FAIRBANKS, Alaska (KTVF) According to health experts in the Alaskan interior, Fairbanks is beginning to flatten the curve.
During a Friday press conference held by the Interior Alaska Unified Command -- the group spearheading the interior’s response to the pandemic -- health experts and community leaders praised the efforts of interior residents to adhere to practices preventing the spread of the disease.
This praise comes as the interior has experienced over a week without new positive cases of COVID-19.
However, health experts warn that this does not mean prevention strategies, such as social distancing, wearing masks in public, and frequent hand washing should be abandoned.
“We have been able to bend the curve. This did not happen on accident, this was the result of a lot of hard work by many of the people in our community and many sacrifices have been made,” said Dr. Laura Brunner from Fairbanks Memorial Hospital. “We’ve slowed the spread of disease and each of you have been a part of this.”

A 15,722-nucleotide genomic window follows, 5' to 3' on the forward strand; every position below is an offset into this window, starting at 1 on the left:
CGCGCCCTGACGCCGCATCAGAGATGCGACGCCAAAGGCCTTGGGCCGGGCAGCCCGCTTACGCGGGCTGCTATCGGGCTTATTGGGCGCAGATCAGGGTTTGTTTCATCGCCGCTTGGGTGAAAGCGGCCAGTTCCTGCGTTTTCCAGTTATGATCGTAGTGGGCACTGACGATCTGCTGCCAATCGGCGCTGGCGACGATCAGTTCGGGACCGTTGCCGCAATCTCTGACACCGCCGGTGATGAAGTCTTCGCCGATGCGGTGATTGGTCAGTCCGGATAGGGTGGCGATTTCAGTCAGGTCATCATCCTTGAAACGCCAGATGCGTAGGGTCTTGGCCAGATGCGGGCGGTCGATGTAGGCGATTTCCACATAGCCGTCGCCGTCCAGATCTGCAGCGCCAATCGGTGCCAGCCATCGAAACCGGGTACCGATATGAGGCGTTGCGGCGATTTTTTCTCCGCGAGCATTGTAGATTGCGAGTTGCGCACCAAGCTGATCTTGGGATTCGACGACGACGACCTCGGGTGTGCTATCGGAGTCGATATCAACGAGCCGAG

Using models assembled by the University of Alaska Anchorage, Brunner explains that Fairbanks could still see a spike in cases if preventative protocols were loosened, or altogether abandoned.
There is also a disparity between an interruption in viral transmission, and a lower-than-anticipated number of tests turning out positive.
Dr. Alisa Alexander, from Chief Andrew Isaac Medical Center, reiterates this point. “The way our testing requirements work, people that are symptomatic are the ones that are getting tested and they may not seek out testing unless they’re having moderate to severe symptoms,” Alexander says.
She notes that 80% of carriers have mild symptoms or are asymptomatic. “It would be very difficult to say that we’ve achieved an interruption in the cycle, or that there’s no infections in the community.”
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